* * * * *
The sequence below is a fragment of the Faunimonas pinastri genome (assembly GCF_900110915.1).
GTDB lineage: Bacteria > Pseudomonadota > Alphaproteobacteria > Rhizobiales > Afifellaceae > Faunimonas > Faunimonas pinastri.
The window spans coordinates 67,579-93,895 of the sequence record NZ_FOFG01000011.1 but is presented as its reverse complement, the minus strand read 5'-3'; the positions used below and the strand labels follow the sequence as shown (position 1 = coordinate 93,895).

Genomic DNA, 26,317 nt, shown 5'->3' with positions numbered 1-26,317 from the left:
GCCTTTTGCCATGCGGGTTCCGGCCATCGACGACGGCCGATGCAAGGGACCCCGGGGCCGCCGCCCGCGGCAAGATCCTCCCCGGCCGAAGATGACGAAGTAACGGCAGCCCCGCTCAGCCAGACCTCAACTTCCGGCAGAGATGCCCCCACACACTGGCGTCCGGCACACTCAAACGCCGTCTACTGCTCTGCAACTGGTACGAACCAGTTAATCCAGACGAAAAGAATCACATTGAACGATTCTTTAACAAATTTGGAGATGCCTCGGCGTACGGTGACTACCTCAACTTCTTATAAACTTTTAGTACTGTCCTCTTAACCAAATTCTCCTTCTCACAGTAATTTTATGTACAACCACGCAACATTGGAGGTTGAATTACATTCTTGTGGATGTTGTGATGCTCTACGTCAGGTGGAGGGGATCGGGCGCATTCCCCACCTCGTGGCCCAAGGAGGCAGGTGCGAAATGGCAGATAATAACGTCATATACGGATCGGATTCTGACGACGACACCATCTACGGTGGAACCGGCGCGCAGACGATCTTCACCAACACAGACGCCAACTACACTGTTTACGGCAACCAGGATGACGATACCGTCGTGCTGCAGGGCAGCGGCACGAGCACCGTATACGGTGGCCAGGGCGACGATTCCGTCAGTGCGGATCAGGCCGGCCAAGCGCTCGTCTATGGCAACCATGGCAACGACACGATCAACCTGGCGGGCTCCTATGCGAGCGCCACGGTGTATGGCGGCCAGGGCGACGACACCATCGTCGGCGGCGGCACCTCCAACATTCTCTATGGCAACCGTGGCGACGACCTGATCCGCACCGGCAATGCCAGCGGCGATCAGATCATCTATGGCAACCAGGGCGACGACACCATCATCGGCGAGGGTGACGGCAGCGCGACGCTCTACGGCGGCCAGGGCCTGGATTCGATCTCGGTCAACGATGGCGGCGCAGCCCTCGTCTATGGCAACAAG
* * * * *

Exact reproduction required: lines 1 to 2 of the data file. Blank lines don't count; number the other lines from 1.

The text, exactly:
The sequence below is a fragment of the Faunimonas pinastri genome (assembly GCF_900110915.1).
GTDB lineage: Bacteria > Pseudomonadota > Alphaproteobacteria > Rhizobiales > Afifellaceae > Faunimonas > Faunimonas pinastri.